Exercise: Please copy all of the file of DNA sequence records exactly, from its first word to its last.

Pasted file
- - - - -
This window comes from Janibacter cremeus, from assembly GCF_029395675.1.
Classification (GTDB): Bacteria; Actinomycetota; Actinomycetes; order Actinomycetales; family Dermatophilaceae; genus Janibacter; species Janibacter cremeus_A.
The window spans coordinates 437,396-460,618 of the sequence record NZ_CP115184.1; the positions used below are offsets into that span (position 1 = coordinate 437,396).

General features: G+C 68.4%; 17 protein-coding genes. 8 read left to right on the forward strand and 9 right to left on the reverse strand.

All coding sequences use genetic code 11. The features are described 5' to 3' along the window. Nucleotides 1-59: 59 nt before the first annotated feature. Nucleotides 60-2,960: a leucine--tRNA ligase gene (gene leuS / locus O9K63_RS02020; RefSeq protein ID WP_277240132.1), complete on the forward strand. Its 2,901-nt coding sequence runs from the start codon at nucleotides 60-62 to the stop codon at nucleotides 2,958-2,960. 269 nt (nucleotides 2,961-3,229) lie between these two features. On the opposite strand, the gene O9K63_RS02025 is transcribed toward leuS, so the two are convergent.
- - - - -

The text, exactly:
This window comes from Janibacter cremeus, from assembly GCF_029395675.1.
Classification (GTDB): Bacteria; Actinomycetota; Actinomycetes; order Actinomycetales; family Dermatophilaceae; genus Janibacter; species Janibacter cremeus_A.
The window spans coordinates 437,396-460,618 of the sequence record NZ_CP115184.1; the positions used below are offsets into that span (position 1 = coordinate 437,396).

General features: G+C 68.4%; 17 protein-coding genes. 8 read left to right on the forward strand and 9 right to left on the reverse strand.

All coding sequences use genetic code 11. The features are described 5' to 3' along the window. Nucleotides 1-59: 59 nt before the first annotated feature. Nucleotides 60-2,960: a leucine--tRNA ligase gene (gene leuS / locus O9K63_RS02020; RefSeq protein ID WP_277240132.1), complete on the forward strand. Its 2,901-nt coding sequence runs from the start codon at nucleotides 60-62 to the stop codon at nucleotides 2,958-2,960. 269 nt (nucleotides 2,961-3,229) lie between these two features. On the opposite strand, the gene O9K63_RS02025 is transcribed toward leuS, so the two are convergent.